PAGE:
I bought this handkerchief at a flea market recently – I loved the op art influence, the squares within squares, and of course that it is in shades of blue. I have always been fascinated by the artwork of Josef Albers and his “Homage to the Square” works.
Months earlier I found a book on the artist Richard Anuszkiewicz whose work this also reminds me of. Anuszkiewicz is a founder and pioneer of the Op Art movement. He was born in 1930 in Pennsylvania to Polish parents. He explored color interaction and the psychology of our visual perception of color. His work is heavy on symmetry (which I personally love) as well as the use of repetition.
Among the fascinating details of Anuszkiewicz’s life is that he studied under Josef Albers at Yale in the 1950’s. It is interesting that he and other students such as Julian Stanczak took up Albers’ exploration of color interaction and found great success as part of the Op Art Movement.
Anuszkiewicz moved to New York City in 1957 and had his first solo exhibit in 1960. His work was markedly different from Abstract Expressionism which was so popular at the time and helped to usher in a new movement. The Museum of Modern Art purchased a painting from his show and later included it in an exhibit next to a work by Victor Vasarely. In 1962 The Whitney Museum staged a show titled “Geometric Abstraction in America” and included paintings by Anuszkiewicz.
In 1965 the Museum of Modern Art staged “The Responsive Eye” exhibit, which has been called one of the most influential art events of the decade. It was considered the “defining exhibition of Op Art” and established the movement’s place in art history. The show included works by Anuszkiewicz, Bridget Riley, Victor Vasarely, Frank Stella, and Josef Albers among many others.
Anuszkiewicz mapped out his works with mathematical precision and he felt that the conception and planning was the real creative step of the process, more so than the actual painting. He was concerned with showing how the juxtaposition of a color next to another color changes how it appears – as were Josef Albers and many other Op Art artists. In addition to color studies, he was also exploring geometry and spacial relationships. He had a period in which he only painted in black and white, allowing him to concentrate on pure form and creating the illusion of movement within the canvas.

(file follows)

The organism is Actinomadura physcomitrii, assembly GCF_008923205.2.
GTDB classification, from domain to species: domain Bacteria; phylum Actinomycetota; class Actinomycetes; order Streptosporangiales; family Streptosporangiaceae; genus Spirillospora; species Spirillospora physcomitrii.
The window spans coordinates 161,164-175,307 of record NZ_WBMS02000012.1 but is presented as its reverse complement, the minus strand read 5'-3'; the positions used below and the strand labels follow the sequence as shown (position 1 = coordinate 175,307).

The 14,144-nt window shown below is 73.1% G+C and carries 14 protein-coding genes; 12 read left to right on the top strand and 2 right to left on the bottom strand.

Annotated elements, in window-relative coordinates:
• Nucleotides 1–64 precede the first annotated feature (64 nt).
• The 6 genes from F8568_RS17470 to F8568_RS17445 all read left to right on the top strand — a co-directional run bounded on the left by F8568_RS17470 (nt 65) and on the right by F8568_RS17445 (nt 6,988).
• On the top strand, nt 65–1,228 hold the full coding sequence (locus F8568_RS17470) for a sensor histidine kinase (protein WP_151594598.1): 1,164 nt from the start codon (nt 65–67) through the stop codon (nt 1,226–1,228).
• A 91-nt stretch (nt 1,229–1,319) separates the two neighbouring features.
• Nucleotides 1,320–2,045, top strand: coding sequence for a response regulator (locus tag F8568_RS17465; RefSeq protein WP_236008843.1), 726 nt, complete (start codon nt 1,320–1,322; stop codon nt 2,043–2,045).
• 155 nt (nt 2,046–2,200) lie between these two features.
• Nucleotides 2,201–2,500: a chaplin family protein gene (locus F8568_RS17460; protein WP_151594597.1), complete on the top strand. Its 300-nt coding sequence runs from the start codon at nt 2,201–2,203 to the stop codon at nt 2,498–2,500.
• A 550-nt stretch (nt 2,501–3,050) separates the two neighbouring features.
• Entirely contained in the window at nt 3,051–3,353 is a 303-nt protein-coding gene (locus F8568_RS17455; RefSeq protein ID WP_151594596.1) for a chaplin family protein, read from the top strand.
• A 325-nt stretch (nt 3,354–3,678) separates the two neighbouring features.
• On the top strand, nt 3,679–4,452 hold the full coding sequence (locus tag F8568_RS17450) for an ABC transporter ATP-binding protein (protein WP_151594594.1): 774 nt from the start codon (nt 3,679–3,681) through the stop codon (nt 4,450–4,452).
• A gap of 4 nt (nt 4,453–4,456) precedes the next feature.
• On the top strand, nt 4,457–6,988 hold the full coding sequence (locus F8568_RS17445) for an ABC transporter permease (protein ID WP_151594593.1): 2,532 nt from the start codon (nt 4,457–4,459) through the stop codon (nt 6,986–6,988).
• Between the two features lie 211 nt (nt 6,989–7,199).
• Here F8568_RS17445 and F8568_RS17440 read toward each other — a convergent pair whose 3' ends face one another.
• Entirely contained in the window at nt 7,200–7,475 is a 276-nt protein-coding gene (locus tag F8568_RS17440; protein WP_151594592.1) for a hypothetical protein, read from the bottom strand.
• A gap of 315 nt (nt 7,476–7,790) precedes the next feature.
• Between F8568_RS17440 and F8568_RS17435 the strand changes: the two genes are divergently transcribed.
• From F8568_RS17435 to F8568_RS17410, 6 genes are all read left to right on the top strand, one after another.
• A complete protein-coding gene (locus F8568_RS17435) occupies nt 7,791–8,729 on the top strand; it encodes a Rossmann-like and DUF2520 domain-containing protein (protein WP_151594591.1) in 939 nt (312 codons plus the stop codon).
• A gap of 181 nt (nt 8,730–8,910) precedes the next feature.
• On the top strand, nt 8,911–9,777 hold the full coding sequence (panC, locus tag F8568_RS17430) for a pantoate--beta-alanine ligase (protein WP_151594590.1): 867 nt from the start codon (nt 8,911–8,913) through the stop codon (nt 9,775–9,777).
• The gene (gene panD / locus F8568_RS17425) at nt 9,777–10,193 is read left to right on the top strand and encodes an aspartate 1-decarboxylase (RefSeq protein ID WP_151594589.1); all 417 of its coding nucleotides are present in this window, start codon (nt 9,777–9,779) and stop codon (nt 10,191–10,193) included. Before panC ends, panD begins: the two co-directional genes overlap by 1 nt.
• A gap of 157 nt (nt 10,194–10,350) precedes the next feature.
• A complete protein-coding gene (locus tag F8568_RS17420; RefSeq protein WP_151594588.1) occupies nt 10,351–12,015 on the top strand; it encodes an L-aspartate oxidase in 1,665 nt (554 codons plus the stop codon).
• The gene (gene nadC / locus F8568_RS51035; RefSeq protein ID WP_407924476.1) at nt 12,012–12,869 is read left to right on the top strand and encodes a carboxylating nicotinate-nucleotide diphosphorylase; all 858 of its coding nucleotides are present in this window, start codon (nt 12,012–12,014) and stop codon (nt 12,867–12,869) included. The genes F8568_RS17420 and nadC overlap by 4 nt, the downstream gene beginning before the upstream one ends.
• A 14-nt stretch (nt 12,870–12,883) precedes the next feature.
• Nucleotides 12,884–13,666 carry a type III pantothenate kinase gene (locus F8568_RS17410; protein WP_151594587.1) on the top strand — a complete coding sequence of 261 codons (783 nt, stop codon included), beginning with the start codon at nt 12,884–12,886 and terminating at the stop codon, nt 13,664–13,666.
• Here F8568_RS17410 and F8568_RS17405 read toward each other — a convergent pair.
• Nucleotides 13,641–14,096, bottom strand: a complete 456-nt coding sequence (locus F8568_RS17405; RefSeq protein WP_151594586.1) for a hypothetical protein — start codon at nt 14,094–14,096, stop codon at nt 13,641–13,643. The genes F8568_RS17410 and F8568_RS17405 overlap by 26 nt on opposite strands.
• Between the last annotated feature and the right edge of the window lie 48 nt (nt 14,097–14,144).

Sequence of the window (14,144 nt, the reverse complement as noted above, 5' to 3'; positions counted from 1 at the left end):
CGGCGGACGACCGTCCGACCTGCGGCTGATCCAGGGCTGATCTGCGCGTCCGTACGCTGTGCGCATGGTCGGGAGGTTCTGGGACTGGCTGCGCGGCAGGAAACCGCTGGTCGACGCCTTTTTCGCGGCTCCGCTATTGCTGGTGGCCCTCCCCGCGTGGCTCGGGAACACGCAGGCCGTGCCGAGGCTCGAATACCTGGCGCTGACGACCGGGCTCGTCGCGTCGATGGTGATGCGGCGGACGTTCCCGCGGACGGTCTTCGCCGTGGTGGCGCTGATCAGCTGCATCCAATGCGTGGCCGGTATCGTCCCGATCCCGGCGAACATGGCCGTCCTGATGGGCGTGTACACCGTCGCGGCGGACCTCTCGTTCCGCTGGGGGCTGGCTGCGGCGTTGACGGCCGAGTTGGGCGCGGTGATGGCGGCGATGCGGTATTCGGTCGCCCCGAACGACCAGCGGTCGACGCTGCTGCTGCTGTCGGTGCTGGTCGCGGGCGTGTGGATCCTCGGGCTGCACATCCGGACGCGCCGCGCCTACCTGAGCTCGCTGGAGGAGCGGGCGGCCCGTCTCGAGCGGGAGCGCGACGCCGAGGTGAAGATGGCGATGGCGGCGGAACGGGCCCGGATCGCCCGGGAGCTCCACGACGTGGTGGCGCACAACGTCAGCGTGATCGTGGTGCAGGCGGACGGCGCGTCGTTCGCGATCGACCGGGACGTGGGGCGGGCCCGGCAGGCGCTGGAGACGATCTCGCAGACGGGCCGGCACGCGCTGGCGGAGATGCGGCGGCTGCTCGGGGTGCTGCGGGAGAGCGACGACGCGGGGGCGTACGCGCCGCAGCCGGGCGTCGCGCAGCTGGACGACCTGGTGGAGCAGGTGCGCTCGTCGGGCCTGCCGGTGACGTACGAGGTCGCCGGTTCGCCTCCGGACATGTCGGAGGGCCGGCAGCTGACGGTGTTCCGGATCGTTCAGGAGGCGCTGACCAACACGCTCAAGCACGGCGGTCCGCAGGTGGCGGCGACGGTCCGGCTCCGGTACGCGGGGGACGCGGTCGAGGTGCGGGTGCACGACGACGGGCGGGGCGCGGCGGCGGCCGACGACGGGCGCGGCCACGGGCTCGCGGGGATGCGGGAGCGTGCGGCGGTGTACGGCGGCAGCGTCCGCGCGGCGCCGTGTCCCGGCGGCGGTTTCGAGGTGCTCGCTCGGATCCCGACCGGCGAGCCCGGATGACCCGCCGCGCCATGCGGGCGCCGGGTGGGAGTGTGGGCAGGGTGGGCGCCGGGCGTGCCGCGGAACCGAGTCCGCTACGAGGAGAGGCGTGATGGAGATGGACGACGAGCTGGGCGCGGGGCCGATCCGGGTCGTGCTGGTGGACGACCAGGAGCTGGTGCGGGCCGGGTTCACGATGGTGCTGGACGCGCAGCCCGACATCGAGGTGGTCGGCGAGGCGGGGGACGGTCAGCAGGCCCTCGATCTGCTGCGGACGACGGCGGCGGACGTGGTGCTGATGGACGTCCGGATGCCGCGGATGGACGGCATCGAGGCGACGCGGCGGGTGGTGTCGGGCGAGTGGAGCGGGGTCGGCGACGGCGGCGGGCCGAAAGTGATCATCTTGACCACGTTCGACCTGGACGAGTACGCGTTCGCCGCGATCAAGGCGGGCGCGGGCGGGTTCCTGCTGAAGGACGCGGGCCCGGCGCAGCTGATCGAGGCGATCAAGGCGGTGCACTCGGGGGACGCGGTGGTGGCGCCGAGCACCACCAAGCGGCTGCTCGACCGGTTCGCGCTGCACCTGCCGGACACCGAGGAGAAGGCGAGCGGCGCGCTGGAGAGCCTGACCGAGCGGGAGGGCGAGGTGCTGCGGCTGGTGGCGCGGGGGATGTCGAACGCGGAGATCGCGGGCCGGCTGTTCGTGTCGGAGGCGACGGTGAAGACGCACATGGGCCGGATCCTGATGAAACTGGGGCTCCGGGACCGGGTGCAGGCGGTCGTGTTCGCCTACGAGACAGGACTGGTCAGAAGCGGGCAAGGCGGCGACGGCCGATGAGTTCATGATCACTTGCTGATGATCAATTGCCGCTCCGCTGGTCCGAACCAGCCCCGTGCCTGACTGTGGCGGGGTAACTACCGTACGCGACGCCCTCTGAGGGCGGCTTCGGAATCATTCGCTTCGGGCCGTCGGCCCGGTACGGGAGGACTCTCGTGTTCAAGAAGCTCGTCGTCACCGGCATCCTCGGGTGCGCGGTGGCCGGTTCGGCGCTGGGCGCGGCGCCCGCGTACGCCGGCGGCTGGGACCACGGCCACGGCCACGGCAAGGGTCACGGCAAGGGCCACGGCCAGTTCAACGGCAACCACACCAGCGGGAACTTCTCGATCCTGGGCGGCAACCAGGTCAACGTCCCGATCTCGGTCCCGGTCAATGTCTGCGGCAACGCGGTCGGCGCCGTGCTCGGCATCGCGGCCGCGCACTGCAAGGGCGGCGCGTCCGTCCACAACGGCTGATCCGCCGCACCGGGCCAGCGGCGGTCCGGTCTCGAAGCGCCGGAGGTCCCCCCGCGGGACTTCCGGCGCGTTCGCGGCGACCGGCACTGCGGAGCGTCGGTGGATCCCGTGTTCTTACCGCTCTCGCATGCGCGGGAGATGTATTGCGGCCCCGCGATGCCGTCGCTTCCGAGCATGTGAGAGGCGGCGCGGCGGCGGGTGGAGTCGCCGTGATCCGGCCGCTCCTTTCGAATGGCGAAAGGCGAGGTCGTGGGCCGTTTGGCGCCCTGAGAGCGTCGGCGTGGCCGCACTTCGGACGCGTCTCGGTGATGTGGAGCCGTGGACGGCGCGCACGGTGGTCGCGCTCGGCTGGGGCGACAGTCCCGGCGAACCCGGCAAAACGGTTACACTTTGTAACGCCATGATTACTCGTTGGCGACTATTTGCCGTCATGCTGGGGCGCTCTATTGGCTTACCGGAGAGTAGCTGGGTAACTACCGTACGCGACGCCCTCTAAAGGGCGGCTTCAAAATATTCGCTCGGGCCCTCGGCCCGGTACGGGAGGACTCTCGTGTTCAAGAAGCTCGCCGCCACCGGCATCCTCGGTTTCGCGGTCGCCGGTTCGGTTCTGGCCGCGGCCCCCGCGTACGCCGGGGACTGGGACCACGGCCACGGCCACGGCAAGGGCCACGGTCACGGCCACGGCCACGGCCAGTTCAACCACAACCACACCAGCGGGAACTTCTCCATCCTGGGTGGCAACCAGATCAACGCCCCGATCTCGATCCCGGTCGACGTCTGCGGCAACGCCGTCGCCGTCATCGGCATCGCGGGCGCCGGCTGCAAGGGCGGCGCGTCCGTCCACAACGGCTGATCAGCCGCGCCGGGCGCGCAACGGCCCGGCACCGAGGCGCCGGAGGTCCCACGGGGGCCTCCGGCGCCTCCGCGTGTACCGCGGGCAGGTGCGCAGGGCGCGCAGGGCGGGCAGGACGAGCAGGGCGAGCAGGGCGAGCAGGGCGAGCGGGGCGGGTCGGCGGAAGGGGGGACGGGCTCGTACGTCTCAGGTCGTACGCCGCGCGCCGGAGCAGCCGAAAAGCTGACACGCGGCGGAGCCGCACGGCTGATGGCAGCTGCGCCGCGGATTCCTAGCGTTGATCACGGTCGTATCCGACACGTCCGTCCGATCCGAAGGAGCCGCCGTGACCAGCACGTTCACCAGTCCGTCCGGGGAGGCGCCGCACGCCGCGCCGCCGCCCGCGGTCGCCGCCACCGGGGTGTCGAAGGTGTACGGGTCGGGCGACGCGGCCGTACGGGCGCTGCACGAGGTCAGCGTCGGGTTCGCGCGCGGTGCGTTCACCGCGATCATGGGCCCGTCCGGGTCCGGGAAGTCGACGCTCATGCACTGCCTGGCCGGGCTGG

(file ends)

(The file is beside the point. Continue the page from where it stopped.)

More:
In addition to his paintings, Anuszkiewicz applied his designs to other things such as fashion, rugs, fabric and wrapping paper. I haven’t found images of much of this but I am still looking as it sounds amazing.
In the 1970’s Anuszkiewicz was commissioned by The Smithsonian Institute to create a design for a scarf to sell in its gift shop. The scarf was produced in a limited edition series in two color combinations. It appears to have been based on his painting “Apex” and features Anuszkiewicz’s signature in the lower right corner.
Another notable collaboration between an Op artist and scarf maker was in 2006. Hermes partnered with the Josef and Anni Albers Foundation to produce a limited edition series of numbered scarves based on Albers’ Homage to the Square. This was the inaugural collaboration in a series called Hermes Editeur which highlights the work of artists.
In many of Anuszkiewicz’s paintings the colors seems to vibrate. Although the art is very vibrant and bold there is also a quiet poetry to them. The precision of his geometric forms invite a meditative contemplation.
In addition to being featured in exhibitions around the world, Anuszkiewicz’s work is in the permanent collections of many museums.